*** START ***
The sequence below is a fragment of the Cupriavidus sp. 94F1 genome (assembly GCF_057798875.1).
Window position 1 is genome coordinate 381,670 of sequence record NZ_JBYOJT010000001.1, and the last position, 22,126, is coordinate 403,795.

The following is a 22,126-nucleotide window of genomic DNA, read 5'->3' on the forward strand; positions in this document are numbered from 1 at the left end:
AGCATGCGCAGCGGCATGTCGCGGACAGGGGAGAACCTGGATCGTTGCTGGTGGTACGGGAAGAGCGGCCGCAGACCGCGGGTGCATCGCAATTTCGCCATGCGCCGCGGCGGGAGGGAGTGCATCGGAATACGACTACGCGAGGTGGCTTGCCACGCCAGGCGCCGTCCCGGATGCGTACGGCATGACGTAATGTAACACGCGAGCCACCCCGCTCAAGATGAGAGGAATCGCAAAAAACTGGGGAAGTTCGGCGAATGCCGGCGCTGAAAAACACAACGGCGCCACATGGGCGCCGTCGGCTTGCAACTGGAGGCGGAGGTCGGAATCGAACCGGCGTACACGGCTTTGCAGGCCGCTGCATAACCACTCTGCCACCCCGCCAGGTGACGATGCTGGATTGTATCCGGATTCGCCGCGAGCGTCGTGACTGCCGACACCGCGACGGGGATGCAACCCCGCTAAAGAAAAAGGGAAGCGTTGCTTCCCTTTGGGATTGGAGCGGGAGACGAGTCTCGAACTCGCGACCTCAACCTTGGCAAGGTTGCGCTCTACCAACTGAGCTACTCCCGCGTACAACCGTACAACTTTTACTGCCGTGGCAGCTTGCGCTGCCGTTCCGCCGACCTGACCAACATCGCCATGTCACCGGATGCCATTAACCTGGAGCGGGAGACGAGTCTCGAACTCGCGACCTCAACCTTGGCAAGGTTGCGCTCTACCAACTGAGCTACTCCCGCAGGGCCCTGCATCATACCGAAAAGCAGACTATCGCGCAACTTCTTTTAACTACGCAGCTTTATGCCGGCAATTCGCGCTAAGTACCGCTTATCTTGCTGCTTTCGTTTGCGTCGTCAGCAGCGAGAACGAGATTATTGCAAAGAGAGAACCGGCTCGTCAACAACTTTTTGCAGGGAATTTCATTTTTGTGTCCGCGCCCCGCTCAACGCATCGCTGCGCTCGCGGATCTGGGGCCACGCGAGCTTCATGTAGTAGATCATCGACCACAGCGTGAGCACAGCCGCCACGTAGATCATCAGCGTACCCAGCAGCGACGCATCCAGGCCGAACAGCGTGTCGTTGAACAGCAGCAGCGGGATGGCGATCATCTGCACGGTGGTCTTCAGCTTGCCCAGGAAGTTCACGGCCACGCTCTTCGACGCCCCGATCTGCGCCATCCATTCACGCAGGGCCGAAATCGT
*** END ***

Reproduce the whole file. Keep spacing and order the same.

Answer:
The sequence below is a fragment of the Cupriavidus sp. 94F1 genome (assembly GCF_057798875.1).
Window position 1 is genome coordinate 381,670 of sequence record NZ_JBYOJT010000001.1, and the last position, 22,126, is coordinate 403,795.

The following is a 22,126-nucleotide window of genomic DNA, read 5'->3' on the forward strand; positions in this document are numbered from 1 at the left end:
AGCATGCGCAGCGGCATGTCGCGGACAGGGGAGAACCTGGATCGTTGCTGGTGGTACGGGAAGAGCGGCCGCAGACCGCGGGTGCATCGCAATTTCGCCATGCGCCGCGGCGGGAGGGAGTGCATCGGAATACGACTACGCGAGGTGGCTTGCCACGCCAGGCGCCGTCCCGGATGCGTACGGCATGACGTAATGTAACACGCGAGCCACCCCGCTCAAGATGAGAGGAATCGCAAAAAACTGGGGAAGTTCGGCGAATGCCGGCGCTGAAAAACACAACGGCGCCACATGGGCGCCGTCGGCTTGCAACTGGAGGCGGAGGTCGGAATCGAACCGGCGTACACGGCTTTGCAGGCCGCTGCATAACCACTCTGCCACCCCGCCAGGTGACGATGCTGGATTGTATCCGGATTCGCCGCGAGCGTCGTGACTGCCGACACCGCGACGGGGATGCAACCCCGCTAAAGAAAAAGGGAAGCGTTGCTTCCCTTTGGGATTGGAGCGGGAGACGAGTCTCGAACTCGCGACCTCAACCTTGGCAAGGTTGCGCTCTACCAACTGAGCTACTCCCGCGTACAACCGTACAACTTTTACTGCCGTGGCAGCTTGCGCTGCCGTTCCGCCGACCTGACCAACATCGCCATGTCACCGGATGCCATTAACCTGGAGCGGGAGACGAGTCTCGAACTCGCGACCTCAACCTTGGCAAGGTTGCGCTCTACCAACTGAGCTACTCCCGCAGGGCCCTGCATCATACCGAAAAGCAGACTATCGCGCAACTTCTTTTAACTACGCAGCTTTATGCCGGCAATTCGCGCTAAGTACCGCTTATCTTGCTGCTTTCGTTTGCGTCGTCAGCAGCGAGAACGAGATTATTGCAAAGAGAGAACCGGCTCGTCAACAACTTTTTGCAGGGAATTTCATTTTTGTGTCCGCGCCCCGCTCAACGCATCGCTGCGCTCGCGGATCTGGGGCCACGCGAGCTTCATGTAGTAGATCATCGACCACAGCGTGAGCACAGCCGCCACGTAGATCATCAGCGTACCCAGCAGCGACGCATCCAGGCCGAACAGCGTGTCGTTGAACAGCAGCAGCGGGATGGCGATCATCTGCACGGTGGTCTTCAGCTTGCCCAGGAAGTTCACGGCCACGCTCTTCGACGCCCCGATCTGCGCCATCCATTCACGCAGGGCCGAAATCGT